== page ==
What the first Adam failed to do, the last Adam and the second man now achieves, and along with him, his body the ecclesia. So what is the commission? It is to baptise and to teach. In harmony with God’s original Creation Mandate (Gen 1:26-28), it is cultural. In other words, the baptising and teaching of individuals will have a flow-on effect to culture. It will come to bear upon social values and institutions, from families, to churches, to civil society. But this is where we err. We have robbed the Gospel of its full force by denying that the law has no application for today, particularly in society. The commission is to ‘teach’, it is educative rather than evangelistic. But to teach what? Not only the core verities of the Gospel as set forth by Paul – the incarnation and resurrection – but also the law of God. We are mandated by Jesus to “teach them [nations] to obey all that I have commanded you” (Matt 28:20). What did Jesus command?—All that is taught by Moses in the law, in fact, he decreed that any one who teaches a relaxation of even the least of the commandments will then be least in the Kingdom of God (Matt 5:19). Paul later in Romans explicates the relationship of Law and Gospel, showing that, in harmony with Jesus, it is not abrogated but reinstated (Matt 5:17-18; Rom 3:31). God’s commandments and our obedience are integral to culture. His blessings or curses will either advance or inhibit the development of human society—culture. Hearkening back to Psalm 2, John, the revelator, shows that the teaching ministry of the ascended Son of God, as a “sharp sword”, will strike down nations and establish his covenant rule over them:
From his mouth comes a sharp sword with which to strike down the nations, and he will rule them with a rod of iron. He will tread the winepress of the fury of the wrath of God the Almighty.
Additionally, the Son of God as Paul’s centre-point of the Gospel is seen in v. 9 of this chapter; 5:10; 8:3, 29, 32; 1 Cor 15:28; 2 Cor 1:19; Gal 1:16; 2:20; 4:4, 6; Eph 4:13; Col 1:13.
5 “through whom we have received grace and apostleship to bring about the obedience of faith for the sake of his name among all the nations”—In view of the Gospel of God as defined in v. 3-4, Paul’s commission, as an emissary, authorizes him to “bring about the obedience of faith…among the nations”. This is the apostolic objective: the obedience of the nations (16:26; 15:18), of all peoples and cultures. However, obedience and faith are synonymous, – the two sides of the one coin – as will unfold in the rest of the epistle: ‘the obedience which consists in faith’. ‘Faith’ (pistis) occurs in Romans 35 times and 20 times in Galatians. It is integral to Paul’s Gospel, being misconstrued by many contemporary Christians as an autonomous principle to access ‘health and wealth’. They are taught, “If you confess it, you’ll posses it!” All one needs to do is to confess a promise of Scripture sufficiently and believe it hard enough and God will act on one’s behalf. This is not biblical faith; it is pagan psychic manipulation of the deity. Rather, biblical faith is obedience to God’s word and will, pistis meaning firm persuasion, trust, fidelity, and faithfulness. Obedience to the Lord – and thus to his covenant and law – was never designed by him apart from faith, nor faith from obedience. As will be seen, this was the error of ancient Israel through to the Judaism of Paul’s day; reducing God’s covenant to works-righteousness, to ritualism. Like a prophet, he speaks as the mouth of God, from which issues the sharp sword of God’s law-word, requiring a faith-based obedience to the Lord and his covenant by the nations. And in this way they will “Serve the Lord with fear” and “Kiss the Son, lest he be angry” with them (Psa 2:11-12).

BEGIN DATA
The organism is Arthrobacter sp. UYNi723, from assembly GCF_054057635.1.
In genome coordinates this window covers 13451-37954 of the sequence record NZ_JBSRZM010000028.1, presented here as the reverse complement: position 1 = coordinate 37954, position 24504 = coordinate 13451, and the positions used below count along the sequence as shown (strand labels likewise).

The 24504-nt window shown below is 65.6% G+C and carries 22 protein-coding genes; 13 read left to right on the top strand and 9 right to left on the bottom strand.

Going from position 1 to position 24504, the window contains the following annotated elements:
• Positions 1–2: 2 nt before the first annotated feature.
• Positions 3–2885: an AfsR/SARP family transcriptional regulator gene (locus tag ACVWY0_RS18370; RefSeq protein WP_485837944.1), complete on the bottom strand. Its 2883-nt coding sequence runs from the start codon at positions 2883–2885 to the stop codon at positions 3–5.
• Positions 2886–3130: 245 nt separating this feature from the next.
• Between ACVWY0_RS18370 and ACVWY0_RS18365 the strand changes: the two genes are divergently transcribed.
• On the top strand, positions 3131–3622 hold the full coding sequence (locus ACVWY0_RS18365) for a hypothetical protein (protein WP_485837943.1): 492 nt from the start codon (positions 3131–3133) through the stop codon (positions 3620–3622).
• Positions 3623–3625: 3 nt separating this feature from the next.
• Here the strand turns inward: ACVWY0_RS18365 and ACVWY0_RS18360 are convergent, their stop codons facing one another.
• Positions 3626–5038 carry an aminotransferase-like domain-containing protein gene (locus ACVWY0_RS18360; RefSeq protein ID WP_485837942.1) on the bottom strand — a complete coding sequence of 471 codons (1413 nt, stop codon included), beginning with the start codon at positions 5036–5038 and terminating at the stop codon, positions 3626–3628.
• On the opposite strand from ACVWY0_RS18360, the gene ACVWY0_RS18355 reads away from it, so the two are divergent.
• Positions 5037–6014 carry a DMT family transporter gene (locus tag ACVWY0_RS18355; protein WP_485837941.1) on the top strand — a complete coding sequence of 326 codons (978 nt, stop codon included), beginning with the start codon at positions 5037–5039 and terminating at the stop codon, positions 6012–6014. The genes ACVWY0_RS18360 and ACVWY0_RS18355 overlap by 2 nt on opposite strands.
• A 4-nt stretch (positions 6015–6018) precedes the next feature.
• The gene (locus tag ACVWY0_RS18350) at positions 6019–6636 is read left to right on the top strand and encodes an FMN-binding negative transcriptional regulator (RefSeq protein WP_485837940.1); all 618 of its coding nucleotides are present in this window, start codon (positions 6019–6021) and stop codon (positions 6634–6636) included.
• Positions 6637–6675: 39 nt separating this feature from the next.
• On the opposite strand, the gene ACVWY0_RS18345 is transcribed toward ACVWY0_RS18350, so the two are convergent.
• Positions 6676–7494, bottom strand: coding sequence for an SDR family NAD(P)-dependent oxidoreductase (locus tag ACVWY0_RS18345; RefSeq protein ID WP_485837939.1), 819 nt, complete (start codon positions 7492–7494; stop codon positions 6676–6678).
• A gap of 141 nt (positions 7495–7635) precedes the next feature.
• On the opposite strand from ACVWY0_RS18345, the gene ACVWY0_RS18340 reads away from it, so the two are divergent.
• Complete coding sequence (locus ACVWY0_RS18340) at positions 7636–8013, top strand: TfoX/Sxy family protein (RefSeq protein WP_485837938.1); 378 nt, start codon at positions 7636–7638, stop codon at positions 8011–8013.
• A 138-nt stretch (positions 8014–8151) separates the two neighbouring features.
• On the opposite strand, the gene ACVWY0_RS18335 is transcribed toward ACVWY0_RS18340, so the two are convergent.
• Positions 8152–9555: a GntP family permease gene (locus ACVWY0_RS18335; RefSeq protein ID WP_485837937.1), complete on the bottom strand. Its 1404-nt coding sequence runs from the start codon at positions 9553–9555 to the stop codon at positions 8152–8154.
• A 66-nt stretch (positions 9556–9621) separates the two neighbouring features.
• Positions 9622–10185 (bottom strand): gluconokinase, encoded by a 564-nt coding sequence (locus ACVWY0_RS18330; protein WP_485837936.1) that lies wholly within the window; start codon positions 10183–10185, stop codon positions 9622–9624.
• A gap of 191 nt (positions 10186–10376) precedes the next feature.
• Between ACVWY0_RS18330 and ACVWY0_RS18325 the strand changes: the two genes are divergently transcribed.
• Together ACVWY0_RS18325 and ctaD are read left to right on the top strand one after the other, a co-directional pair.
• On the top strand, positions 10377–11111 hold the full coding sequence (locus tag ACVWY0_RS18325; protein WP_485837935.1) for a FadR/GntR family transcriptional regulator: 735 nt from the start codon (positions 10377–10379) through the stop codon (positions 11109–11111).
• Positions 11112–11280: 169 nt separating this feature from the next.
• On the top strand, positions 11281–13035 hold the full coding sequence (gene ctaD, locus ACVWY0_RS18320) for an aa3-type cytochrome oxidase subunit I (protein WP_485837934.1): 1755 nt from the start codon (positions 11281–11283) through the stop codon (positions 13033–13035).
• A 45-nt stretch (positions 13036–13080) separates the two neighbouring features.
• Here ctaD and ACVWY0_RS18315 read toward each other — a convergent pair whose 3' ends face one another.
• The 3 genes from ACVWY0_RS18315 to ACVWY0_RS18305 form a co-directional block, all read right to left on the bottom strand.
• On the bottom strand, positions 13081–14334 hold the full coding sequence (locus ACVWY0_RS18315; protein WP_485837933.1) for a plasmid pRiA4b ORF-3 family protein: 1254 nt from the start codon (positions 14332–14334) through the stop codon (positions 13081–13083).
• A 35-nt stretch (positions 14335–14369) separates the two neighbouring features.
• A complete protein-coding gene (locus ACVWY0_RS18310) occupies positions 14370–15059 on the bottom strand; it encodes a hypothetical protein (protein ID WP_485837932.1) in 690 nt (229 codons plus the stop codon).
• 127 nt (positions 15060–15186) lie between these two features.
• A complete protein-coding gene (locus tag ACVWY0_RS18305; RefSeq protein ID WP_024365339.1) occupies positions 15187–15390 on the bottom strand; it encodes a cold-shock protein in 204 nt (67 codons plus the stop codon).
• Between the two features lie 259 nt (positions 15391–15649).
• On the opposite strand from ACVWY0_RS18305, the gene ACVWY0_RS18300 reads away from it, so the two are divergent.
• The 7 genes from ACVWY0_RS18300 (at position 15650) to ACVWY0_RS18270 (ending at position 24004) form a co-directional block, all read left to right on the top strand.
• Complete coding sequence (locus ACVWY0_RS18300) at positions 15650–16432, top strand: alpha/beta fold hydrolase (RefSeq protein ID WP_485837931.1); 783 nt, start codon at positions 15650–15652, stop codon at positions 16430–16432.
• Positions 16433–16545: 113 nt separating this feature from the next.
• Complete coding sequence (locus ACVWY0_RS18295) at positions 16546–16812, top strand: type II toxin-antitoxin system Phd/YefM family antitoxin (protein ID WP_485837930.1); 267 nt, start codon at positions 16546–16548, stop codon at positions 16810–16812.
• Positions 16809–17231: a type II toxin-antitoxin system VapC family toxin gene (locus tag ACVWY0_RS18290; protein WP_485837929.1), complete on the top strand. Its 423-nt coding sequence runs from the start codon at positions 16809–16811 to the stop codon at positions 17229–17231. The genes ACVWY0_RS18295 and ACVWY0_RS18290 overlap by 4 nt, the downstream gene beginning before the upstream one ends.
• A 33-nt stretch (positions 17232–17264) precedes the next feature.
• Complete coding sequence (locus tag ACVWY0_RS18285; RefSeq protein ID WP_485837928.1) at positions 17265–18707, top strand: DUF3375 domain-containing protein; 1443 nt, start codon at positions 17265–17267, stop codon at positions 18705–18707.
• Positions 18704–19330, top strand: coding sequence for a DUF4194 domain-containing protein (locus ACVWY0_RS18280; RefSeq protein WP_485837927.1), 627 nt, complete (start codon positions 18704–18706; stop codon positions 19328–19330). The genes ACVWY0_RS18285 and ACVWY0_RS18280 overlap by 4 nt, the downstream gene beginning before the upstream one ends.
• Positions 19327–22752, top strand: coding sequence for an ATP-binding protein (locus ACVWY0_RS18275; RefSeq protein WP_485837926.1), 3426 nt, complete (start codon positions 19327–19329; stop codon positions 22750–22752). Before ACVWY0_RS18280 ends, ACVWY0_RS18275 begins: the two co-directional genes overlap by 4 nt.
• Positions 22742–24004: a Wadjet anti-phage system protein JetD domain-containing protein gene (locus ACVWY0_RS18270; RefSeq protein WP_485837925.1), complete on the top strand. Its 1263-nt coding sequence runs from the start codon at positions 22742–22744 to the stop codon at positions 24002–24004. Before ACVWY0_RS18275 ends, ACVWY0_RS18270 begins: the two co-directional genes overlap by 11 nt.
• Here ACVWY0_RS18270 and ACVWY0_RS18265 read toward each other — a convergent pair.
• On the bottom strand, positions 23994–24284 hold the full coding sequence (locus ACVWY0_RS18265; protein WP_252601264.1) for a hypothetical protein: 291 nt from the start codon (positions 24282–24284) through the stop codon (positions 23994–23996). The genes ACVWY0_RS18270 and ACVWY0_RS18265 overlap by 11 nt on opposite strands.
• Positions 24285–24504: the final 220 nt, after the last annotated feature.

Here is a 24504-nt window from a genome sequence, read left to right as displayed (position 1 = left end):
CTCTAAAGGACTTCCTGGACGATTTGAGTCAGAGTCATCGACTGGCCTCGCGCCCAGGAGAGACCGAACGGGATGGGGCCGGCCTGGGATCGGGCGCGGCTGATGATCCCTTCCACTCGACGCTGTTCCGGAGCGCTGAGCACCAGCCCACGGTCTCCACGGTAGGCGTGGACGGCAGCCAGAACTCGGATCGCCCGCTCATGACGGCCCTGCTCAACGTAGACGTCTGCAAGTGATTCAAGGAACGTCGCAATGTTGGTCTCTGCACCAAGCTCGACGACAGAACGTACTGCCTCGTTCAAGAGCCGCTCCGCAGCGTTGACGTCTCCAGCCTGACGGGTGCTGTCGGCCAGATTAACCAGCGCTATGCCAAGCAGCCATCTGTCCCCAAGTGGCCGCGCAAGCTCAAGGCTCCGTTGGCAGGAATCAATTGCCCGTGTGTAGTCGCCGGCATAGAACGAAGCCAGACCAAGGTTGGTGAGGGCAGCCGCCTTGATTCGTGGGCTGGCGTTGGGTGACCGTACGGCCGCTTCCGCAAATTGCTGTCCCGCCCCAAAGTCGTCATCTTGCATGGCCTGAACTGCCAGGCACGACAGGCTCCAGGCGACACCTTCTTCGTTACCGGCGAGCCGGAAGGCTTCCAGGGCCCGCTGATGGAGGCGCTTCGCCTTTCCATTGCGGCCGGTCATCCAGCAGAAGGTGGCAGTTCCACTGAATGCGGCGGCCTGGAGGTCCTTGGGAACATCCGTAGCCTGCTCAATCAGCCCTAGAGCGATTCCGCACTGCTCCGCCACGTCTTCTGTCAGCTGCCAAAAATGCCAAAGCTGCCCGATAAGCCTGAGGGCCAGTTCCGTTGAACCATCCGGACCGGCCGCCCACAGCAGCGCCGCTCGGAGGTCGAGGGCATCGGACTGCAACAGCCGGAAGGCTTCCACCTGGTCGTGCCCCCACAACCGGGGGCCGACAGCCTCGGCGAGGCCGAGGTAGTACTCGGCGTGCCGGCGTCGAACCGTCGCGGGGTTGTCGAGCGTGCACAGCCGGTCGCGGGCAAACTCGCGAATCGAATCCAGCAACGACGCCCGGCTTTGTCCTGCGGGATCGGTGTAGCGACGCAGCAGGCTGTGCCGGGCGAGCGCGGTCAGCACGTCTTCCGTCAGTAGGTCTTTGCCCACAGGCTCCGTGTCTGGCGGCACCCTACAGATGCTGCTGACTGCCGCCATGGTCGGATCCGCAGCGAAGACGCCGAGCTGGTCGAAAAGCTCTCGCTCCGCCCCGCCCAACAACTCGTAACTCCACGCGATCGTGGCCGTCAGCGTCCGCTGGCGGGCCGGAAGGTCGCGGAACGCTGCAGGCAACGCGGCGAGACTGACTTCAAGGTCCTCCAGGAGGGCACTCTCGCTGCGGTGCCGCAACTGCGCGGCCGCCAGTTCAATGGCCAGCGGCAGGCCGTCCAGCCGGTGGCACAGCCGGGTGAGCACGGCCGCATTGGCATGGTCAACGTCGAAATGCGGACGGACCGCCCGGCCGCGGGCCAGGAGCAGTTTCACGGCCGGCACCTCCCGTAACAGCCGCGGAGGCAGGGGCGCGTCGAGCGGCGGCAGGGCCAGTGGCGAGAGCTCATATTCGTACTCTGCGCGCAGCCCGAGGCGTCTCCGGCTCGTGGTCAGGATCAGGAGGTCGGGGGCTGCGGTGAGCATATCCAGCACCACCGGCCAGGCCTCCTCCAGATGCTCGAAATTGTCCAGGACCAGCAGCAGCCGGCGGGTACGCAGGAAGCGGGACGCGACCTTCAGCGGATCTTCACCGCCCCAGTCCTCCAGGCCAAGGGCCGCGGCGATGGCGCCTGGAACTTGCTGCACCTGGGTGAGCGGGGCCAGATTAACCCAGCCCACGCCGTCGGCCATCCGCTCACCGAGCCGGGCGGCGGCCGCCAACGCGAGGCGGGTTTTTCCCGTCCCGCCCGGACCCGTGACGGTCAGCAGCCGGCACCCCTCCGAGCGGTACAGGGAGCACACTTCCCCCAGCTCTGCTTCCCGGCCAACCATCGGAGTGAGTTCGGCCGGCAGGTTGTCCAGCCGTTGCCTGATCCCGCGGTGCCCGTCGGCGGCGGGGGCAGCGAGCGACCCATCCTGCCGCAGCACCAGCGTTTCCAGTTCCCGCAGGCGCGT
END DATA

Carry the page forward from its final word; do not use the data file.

In the five-fold covenant structure (see Part 1) the “obedience of faith” coincides with the ethical component—the stipulations of the covenant, that is, God’s law. Not ancient Israel’s misuse of the law to provide an autonomous means of covenant status but rather as a means of kingdom extension (see commentary 3:19-20). The obedience of the nations to the living God is Paul’s overarching apostolic project.
7 “To all those in Rome who are loved by God and called to be saints: Grace to you and peace from God our Father and the Lord Jesus Christ.”—Rome, for Paul, is a strategic ‘gateway’ city for the Gospel as were Antioch and Ephesus in the east, the hub of the entire Roman Empire. An apostolic presence in Rome would facilitate an expansion of the Gospel both geographically and culturally. Paul’s plan was that Rome would contribute to the expansion westward (1:8-16a; 15:24, 28; refer also to Paul’s Purpose in Part 1). Rome’s faith was already known throughout the world (v. 8).
1:8-16a — Paul’s Intention